January 2011 in Network Rail and Suppliers
A reporter has contacted CIRAS with numerous concerns about the new Class 378 units operating on the London Overground network.
It appears that many of the issues stem from software problems however it seems management are adapting policies and procedures rather than trying to address the software issues. The concerns are outlined below:
Automatic Warning System (AWS) failures
There has been an increase in the volume of right side and wrong side AWS failures in the London Euston area. Drivers are experiencing failures on a daily basis and many have given up reporting the issue as it seems no action is being taken. The reporter is unsure if the problem is rolling stock or infrastructure related.
Could LOROL and Network Rail clarify the cause of the problem, whether it is rolling stock or infrastructure related and comment on any action being taken?
A software problem where the train's onboard computer thought the train was still moving, when in fact it was stationary at a platform, led to a change in driving policy. Drivers are now instructed to use step three (originally used for stopping at signals) when stopping at platforms. Step three involves Drivers putting the master switch in neutral and pressing the Driver Reminder Appliance (DRA) button. The same is now being done when stopping at a platform, but instead of the DRA button being pressed, Drivers open the doors. However, Drivers have now become so habituated to this practice it is leading to multiple incidences of Drivers opening the doors when stationary at a signal, rather than at a platform.
Do LOROL have any plans to change their driving policy or is this new procedure an interim measure until the software problems are resolved?
Changing power supply
Another software problem has occurred in that the onboard computer thinks the train is not receiving enough current from the conductor rail when stationary. To alleviate this problem when trains terminate at Euston station, Drivers are now instructed to raise the pantograph to connect to the Over Head Line (OHL) so the train receives dual voltage. Once the Driver has changed ends and is ready to depart the station, the pantograph has to be lowered as dual voltage is no longer required. The concern is that the new Class 378 units are not fitted with a dual voltage alarm, which warns Drivers they are connected to both the conductor rail and OHL. Leading Drivers to easily forget their pantograph is up, depart from the station and risk smashing the pantograph on the roof of a tunnel.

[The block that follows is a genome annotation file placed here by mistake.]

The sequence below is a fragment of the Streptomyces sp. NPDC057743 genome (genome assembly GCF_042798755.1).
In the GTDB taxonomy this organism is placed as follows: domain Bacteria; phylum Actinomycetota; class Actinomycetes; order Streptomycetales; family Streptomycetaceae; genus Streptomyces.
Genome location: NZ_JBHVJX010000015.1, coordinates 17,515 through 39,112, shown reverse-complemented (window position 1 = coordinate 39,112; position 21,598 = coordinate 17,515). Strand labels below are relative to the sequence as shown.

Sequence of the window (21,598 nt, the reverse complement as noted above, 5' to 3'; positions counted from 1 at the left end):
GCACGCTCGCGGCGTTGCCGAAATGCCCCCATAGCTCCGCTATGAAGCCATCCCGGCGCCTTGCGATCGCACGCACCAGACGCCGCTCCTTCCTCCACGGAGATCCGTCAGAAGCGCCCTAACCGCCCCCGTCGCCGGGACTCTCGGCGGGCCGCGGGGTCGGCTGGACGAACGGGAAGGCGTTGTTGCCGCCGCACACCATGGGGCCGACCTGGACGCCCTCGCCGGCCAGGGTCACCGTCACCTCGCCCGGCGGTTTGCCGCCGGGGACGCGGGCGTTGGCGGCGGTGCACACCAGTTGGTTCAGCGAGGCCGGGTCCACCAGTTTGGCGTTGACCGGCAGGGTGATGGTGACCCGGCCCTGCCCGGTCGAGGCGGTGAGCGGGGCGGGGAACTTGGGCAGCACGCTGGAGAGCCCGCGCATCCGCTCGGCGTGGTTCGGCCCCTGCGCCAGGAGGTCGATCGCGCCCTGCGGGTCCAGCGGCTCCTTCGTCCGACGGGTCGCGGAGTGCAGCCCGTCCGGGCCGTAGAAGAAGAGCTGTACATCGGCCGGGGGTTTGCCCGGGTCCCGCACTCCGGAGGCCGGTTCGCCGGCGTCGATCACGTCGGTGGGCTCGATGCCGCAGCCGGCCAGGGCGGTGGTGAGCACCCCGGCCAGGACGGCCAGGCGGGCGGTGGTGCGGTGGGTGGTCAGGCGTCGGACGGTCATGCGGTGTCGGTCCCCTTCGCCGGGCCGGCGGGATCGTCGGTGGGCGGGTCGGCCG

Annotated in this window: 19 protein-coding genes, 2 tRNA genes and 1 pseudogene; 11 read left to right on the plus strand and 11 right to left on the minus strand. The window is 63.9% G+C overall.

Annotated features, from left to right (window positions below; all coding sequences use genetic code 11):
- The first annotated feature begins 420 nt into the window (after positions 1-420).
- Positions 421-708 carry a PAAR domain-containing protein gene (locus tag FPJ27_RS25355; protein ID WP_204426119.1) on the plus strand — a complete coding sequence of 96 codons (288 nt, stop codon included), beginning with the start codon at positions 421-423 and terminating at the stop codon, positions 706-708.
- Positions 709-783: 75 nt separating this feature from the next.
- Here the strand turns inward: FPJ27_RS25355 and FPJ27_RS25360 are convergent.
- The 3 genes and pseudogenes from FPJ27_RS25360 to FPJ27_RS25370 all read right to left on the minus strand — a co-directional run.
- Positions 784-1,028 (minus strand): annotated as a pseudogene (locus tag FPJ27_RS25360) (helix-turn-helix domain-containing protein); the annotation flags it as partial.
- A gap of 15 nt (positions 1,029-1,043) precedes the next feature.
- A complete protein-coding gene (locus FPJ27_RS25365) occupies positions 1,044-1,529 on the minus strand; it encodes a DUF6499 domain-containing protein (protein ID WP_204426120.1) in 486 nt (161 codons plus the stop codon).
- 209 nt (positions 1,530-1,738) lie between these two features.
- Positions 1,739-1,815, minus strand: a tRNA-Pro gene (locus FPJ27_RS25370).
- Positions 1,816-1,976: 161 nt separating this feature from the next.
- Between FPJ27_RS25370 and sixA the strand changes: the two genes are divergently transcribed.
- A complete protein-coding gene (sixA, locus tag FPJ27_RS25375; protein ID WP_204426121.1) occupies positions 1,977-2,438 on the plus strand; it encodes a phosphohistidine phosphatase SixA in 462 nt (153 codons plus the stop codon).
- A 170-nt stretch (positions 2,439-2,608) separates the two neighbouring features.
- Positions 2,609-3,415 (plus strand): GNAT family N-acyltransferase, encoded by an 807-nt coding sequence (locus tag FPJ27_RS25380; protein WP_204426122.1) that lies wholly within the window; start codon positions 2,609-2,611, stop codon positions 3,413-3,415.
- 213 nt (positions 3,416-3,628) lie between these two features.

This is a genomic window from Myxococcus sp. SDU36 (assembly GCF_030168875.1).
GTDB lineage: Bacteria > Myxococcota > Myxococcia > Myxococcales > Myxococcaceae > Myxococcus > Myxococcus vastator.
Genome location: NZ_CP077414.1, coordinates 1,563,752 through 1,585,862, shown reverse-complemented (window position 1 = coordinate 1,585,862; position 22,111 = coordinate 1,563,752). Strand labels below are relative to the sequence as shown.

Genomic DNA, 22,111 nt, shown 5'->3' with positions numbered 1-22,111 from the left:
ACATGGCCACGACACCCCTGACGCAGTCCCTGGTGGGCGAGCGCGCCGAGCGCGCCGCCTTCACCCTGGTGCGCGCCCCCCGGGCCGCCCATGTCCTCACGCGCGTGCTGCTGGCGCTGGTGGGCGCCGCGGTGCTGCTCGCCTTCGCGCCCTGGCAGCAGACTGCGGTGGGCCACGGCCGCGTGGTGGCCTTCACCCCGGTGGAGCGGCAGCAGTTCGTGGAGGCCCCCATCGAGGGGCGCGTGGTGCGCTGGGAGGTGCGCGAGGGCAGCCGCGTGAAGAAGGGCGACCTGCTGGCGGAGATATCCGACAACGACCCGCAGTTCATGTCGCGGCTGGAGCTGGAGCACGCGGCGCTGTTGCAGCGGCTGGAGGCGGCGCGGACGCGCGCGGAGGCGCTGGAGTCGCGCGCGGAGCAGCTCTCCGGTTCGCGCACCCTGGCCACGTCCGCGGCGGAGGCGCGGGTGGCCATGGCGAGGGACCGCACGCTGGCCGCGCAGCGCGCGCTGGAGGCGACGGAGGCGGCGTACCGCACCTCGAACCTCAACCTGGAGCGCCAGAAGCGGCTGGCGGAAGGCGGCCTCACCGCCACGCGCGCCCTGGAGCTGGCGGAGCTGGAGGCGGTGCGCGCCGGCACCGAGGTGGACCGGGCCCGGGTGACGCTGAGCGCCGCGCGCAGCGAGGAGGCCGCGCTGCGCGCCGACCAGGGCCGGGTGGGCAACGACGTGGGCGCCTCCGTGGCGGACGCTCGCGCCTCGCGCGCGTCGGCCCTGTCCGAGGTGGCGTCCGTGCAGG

Again is this new procedure an interim measure until the software problems are resolved? If no, would it be possible to install a dual voltage alarm to the new units?
Before the new Class 378 units were brought into service, Drivers were given 'driver operated only' training on units made up of three cars. However, when the new units were brought into service they were increased to four cars in length. As a result, there have been multiple incidences of Drivers stopping short of platforms, stopping the train at the three car stopping board instead of the four.
The reporter is aware that reminders have been issued to Drivers about this but it is still ongoing?
A further software problem has occurred meaning Drivers have been instructed to operate their trains in 'ice mode'. The detection of 'spikes' by the onboard computer, means that it is shutting the system down if a particular number are detected over a certain distance. 'Ice mode', used in cold or snowy conditions, allows more 'spikes' to be detected meaning that the onboard computer does not shut down. The reporter is concerned about the use of 'ice mode' when the conditions do not require it.
Could LOROL and Bombardier outline:
Network Rail would like to thank the reporter for bringing their concerns to our attention.
Both Network Rail and LOROL are completely aware of the issue and reported problems that have been occurring in relation to Automatic Warning System (AWS) and the Class 378 train. Both companies are working closely together to identify the solutions that will successfully resolve the current issue.
The problem is complex as the trackside AWS on the DC lines approaching Euston is required to work with both AC and DC trains which have unique AWS receivers that require different signal threshold levels to operate successfully.
Network Rail and LOROL Engineers have identified a number of
train borne and trackside measures, and is considered by the
relevant technical specialists in both companies, which will
address the current situation. These will be implemented over the
coming weeks, following which their effectiveness will be
Both Network Rail and LOROL are committed to resolving the issue and both organisations wish to confirm that Drivers experiencing AWS faults should continue to report them. The reporting of any AWS fault is important to establish that the solution is effective and addresses the AWS failures currently being seen by Drivers.